Modern Life

Will this app make commuting nightmares a thing of the past?

MaaS, Finland’s experiment in connected mobility, could change the way the world travels.

By Garage Staff — December 1, 2017

It's 7:24 a.m. on train platform outside a major metropolitan city. A garbled announcement just notified commuters that their train is delayed, again. A shared decision faces the would-be passengers. How should they get work? Take a different line? Give the bus a whirl? Create an impromptu carpool?

If they are in Helsinki and MaaS (Mobility as a Service) is loaded on their smartphones, the choice will be an easy one.

With the fledgling MaaS, a broad range of transportation options becomes something to subscribe to, not to own. And of course, it’s all managed on a single smartphone app. Using their phones, commuters could choose from different combinations of transport, from ridesharing to the bus to the train, that would take them from point to point, depending on their preferences for speed, comfort, privacy and price. All for a single mobility subscription fee.

Would the convenience of such a mobile service lead commuters finally to unbuckle from the 20th century and get rid of their cars? Helsinki’s city planners are setting the stage today, working to pull all the city’s transportation data on platform that entrepreneurs can tap.

If MaaS takes off as planned, it will transform the movement of humans and goods in the Helsinki region by 2025, leading legions of its 1.5 million people to exchange their cars for a subscription to a networked transport ecosystem. This could change the very geography of Helsinki, opening up thousands of acres of what are now parking spaces to make way for new parks, bike lanes, affordable housing or other development. “Neighborhoods that have been starved for (transport) access could suddenly become hot,” says Greg Lindsay, senior fellow at the New Cities Foundation.

Mobility subscription services will connect and transform urban transportation.

Miika Meijer/EyeEm/Getty Images

Mobility subscription services will connect and transform urban transportation.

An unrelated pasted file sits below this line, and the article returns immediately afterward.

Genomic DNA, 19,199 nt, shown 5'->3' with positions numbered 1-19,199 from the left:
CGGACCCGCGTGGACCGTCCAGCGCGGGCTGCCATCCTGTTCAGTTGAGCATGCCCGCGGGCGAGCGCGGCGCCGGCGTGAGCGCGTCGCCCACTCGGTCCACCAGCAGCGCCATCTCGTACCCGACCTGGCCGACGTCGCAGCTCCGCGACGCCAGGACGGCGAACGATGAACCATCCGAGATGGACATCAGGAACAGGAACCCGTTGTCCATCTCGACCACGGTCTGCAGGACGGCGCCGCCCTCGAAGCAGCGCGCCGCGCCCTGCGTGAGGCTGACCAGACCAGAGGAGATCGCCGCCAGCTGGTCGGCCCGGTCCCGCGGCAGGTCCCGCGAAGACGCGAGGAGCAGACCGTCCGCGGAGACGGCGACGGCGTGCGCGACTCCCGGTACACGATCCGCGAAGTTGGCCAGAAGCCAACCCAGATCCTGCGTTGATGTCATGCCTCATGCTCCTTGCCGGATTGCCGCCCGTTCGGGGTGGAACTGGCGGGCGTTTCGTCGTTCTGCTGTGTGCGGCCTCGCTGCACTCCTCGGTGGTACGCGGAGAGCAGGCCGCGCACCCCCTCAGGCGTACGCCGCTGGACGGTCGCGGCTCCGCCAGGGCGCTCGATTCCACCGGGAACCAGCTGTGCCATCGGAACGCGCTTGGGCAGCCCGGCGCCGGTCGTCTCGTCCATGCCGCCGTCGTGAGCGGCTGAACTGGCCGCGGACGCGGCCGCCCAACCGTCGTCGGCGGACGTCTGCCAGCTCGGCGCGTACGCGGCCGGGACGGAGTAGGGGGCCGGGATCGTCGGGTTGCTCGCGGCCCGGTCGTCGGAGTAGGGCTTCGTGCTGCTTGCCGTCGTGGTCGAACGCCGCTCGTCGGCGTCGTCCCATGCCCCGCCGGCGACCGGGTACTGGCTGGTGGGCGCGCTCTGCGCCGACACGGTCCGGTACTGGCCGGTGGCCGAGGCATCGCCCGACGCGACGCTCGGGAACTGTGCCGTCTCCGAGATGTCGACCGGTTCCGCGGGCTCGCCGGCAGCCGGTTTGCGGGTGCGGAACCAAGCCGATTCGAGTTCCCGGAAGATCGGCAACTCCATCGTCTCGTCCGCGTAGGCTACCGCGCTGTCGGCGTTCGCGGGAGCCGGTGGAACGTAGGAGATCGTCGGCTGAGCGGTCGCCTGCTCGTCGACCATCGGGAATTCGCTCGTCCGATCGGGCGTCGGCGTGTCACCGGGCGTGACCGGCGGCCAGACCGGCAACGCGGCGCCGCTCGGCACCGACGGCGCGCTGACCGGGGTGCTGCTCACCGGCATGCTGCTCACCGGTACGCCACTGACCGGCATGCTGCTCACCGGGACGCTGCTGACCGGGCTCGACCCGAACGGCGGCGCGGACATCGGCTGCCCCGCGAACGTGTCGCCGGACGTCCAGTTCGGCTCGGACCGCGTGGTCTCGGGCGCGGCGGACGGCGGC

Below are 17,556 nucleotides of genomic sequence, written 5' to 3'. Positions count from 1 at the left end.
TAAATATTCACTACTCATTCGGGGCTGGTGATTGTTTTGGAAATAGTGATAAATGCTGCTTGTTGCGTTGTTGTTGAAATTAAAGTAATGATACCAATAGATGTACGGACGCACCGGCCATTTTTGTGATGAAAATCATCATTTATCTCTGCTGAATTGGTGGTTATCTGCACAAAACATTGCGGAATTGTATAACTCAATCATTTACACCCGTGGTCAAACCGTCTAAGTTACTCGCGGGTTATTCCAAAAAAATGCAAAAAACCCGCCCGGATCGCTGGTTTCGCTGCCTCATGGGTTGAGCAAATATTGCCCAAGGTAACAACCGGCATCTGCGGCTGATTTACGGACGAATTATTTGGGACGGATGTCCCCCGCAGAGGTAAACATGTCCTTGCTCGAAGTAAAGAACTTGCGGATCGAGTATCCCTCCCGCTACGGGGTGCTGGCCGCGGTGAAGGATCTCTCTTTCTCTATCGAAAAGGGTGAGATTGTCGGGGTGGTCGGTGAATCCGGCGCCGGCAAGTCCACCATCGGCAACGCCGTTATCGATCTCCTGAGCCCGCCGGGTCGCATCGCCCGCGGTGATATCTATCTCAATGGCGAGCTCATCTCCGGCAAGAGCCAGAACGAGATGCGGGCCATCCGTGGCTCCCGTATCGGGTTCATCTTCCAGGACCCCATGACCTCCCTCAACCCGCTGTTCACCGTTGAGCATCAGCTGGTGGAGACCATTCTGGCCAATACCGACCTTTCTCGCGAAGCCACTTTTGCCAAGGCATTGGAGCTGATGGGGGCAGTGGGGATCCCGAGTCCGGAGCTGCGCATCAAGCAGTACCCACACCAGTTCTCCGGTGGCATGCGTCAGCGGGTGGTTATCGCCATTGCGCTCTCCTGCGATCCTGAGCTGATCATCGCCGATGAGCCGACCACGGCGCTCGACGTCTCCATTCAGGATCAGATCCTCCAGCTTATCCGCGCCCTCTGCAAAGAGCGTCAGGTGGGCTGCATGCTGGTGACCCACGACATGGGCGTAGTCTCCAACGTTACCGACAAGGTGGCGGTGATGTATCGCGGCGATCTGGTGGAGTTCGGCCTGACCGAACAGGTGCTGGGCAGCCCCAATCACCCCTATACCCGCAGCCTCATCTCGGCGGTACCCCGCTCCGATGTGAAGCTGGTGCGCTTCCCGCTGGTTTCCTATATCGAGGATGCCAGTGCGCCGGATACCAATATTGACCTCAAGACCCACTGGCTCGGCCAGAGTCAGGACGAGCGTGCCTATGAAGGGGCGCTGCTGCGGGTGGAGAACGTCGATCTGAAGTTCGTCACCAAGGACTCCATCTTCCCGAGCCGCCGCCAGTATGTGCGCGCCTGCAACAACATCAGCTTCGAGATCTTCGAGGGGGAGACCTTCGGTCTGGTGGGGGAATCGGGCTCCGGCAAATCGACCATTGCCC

Plenty of other cities, from Stockholm to Vienna — and even car-centric Los Angeles — are starting to experiment with MaaS to meet the growing populations of their cities. By 2050, two-thirds of the world’s population will live in cities. This massive migration will spawn megacities — by 2030, we’ll have 41 sprawling metropolises with more than 10 million people, up from just 10 in 1990. To provide highways, public transportation and parking for these masses could gobble up monster budgets, almost every inch of real estate and create epochal traffic jams.

Each city will fashion its own approach, but the use of wireless networks to optimize movements — the essence of MaaS — is likely to be a constant.

And the usefulness of MaaS doesn’t stop with cities. The groundwork is being laid to bring its services to country railroads and airlines into the ecosystem. Sampo Hietanen, CEO of MaaS Global, Finland’s first MaaS, envisions networks eventually stretching across the world, so that a single subscription will not only route a passenger from Paris to Chicago, but also deliver point point-to-point transit in the Windy City.

 “It’s like mobile phones,” says Hietanen. “In the early days, they didn’t have roaming. But networks spread.”

“Neighborhoods that have been starved for (transport) access could suddenly become hot.”

Greg Lindsay, senior fellow at the New Cities Foundation

Before reaching this glittering future, MaaS operators must overcome challenges. First, they must entice incumbent players, from cab drivers to transit unions, to buy into a scheme designed to disrupt the status quo. The key selling point is that MaaS will be the most efficient tool to bring in a steady stream customers, building a 21st century future for venerable transit systems.

An even bigger challenge for the new industry, says Hietanen, is to compete with the cultural preference for individually owned automobiles.

“It’s the definition of freedom,” he says. “You want to go somewhere, it’s there.”

Hans Arby, founder of Ubigo, a MaaS start-up in Sweden, acknowledges that many drivers will never give up their wheels.  “But younger people,” he says,  “aren't so in love with cars. ” What’s more, they're used to shopping for everything on their phones. So if a MaaS network can provide daily door-to-door transport at a lower cost, it could find a market.  “I'm thinking it might cost $200 or $300 a month, ” he says.

Three years ago, Ubigo ran a pilot project in Sweden’s university town of Göteborg. “When the project was over, many of them didn’t want to give it up,” he says. He’s hoping to run a larger pilot later this year in Stockholm.

And, as always, more data can power better decision-making. Mobility as a Service will not only feed on data, it will also produce terabytes of it. For city planners, this vast trove of new information will bring movement — and the ability to improve it — within their cities into startling focus. This could mean adjusting bridge and tunnel tolls minute by minute or shifting the direction of traffic lanes.

At the same time, MaaS companies will be able to suggest individual itineraries with ever-sharper precision. If the vision of Mobility as a Service delivers on its promise, commuters will get where they need to go quickly and smoothly, with the unrelenting stress of 20th century commuting discarded on the side of the road.


To follow MaaS and its development, check in with the Finnish Transport Agency.